Every message you write presents an opportunity to strengthen your relationship with the reader. Empathetic writing will help win your colleagues’ trust and provide a positive influence at work. According to 1huddle, a survey revealed that a majority of CEOs believe that empathy is the key to success. Why? Because empathetic leadership leads to increased trust in management, prevents a toxic work environment and helps companies with improving their employee retention.
b. Strengthen existing relationships:
When people know that they’re being addressed personally, they feel considered and appreciated. Whether congratulating someone on their work or responding to personal information, specific communication makes people feel recognized as individuals.
c. Express your personality when it’s appropriate:
Finding the right time to inject your personality into your communication reminds people that they’re working with other human beings and not mindless automatons at the other end of an internet connection. A little humor or fun can also boost team morale and help other people express themselves more confidently.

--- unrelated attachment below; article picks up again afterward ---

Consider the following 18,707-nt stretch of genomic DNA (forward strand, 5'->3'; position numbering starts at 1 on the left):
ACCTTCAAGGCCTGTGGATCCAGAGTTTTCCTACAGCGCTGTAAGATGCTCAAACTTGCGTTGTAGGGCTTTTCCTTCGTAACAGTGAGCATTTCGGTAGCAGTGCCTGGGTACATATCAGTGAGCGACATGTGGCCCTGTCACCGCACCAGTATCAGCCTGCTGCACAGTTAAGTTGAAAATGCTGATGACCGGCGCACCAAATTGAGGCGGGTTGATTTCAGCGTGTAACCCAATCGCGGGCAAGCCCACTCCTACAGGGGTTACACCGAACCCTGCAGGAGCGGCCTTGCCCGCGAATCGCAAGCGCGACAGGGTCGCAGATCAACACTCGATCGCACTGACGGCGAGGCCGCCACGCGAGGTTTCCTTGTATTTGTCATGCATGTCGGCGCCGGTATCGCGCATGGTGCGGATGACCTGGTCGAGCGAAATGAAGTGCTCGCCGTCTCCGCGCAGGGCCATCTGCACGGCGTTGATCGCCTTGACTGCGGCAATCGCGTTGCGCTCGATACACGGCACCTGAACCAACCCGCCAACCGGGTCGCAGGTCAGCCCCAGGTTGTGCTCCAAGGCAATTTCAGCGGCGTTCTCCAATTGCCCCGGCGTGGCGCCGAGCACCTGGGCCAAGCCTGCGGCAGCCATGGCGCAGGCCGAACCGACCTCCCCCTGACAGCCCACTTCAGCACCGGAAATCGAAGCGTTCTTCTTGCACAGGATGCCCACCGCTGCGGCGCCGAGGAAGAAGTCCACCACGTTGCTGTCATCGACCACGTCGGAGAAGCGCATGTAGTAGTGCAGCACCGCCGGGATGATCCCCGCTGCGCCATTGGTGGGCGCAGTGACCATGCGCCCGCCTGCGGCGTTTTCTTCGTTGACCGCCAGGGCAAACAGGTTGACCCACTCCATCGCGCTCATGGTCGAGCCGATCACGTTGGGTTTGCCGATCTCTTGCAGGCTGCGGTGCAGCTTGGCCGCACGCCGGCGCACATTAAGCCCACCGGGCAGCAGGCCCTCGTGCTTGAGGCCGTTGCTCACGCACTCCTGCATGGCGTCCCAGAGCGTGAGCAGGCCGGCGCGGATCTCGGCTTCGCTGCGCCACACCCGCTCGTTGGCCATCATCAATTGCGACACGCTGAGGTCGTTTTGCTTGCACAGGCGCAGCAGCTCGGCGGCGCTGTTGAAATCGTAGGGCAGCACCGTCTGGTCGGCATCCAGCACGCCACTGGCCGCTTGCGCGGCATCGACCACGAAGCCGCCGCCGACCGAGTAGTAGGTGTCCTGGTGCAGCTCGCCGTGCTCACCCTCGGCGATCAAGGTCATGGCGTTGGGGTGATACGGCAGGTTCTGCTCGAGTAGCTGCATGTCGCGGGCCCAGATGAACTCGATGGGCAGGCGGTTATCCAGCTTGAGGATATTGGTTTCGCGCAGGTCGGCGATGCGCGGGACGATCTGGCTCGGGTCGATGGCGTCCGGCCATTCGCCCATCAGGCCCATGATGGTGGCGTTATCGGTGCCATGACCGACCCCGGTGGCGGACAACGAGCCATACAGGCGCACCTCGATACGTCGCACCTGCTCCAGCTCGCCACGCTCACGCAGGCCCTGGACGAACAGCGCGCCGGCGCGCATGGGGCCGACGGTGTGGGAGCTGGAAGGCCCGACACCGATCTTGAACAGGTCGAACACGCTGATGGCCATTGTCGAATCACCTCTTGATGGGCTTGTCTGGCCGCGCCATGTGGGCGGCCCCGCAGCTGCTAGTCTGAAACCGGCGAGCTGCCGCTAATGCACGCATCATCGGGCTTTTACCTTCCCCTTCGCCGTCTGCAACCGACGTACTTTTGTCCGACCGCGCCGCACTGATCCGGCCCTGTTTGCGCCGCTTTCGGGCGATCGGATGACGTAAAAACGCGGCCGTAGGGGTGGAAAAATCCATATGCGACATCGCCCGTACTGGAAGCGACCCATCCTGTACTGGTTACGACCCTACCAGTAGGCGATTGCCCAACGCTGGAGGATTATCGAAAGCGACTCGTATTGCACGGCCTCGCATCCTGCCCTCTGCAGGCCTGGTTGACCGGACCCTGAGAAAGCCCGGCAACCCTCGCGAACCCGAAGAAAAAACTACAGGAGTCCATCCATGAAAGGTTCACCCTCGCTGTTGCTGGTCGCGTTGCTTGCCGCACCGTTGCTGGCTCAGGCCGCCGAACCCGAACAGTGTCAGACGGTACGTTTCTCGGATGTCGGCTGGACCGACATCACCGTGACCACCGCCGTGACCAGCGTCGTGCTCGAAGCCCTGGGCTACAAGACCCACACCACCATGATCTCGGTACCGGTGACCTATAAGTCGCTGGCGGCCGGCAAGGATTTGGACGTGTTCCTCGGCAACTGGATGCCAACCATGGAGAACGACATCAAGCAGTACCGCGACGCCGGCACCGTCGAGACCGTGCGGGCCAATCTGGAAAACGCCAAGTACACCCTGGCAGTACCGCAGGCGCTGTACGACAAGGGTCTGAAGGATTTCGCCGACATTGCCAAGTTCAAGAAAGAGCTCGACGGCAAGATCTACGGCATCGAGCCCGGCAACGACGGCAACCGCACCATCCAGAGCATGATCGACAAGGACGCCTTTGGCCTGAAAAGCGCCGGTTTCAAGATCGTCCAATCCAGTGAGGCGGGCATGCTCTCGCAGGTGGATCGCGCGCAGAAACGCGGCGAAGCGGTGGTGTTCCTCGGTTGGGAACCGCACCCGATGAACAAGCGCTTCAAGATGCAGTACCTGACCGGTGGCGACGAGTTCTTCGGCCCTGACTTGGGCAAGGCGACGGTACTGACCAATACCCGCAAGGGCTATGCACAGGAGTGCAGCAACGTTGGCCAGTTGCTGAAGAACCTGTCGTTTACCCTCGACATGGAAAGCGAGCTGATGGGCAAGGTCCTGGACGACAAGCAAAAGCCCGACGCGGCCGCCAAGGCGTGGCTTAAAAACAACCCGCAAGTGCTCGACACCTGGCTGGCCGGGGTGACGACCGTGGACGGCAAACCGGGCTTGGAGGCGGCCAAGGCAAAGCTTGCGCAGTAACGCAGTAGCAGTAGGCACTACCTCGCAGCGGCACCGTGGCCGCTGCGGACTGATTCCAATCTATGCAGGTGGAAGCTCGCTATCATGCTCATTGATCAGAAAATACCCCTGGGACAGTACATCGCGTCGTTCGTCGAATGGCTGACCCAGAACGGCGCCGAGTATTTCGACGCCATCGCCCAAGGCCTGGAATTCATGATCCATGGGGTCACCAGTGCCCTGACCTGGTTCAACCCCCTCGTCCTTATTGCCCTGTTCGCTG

Written communication skills do remote work… work
Even after the coronavirus pandemic passes, lots of the changes forced on us look likely to remain. Many people will have discovered that they enjoy the convenience and flexibility offered by remote work. However, unless remote work can prove to be equally efficient as going to the office, it will not survive as a viable alternative. Much of this efficiency will hinge on team members’ written communication skills to fill the vacuum left by face-to-face interactions.
That’s why it’s so crucial for all of us to work on producing the best-written communication skills examples we can, whether we’re composing a WhatsApp message or a team-wide briefing. If you had doubts about the quality of your written work, now is the time to improve these vital communication skills since employers will be putting more weight on this skill set as time goes on. Have you encountered any challenges with your written communication skills since you started working remotely? Tell us how you handled these in the comments section below.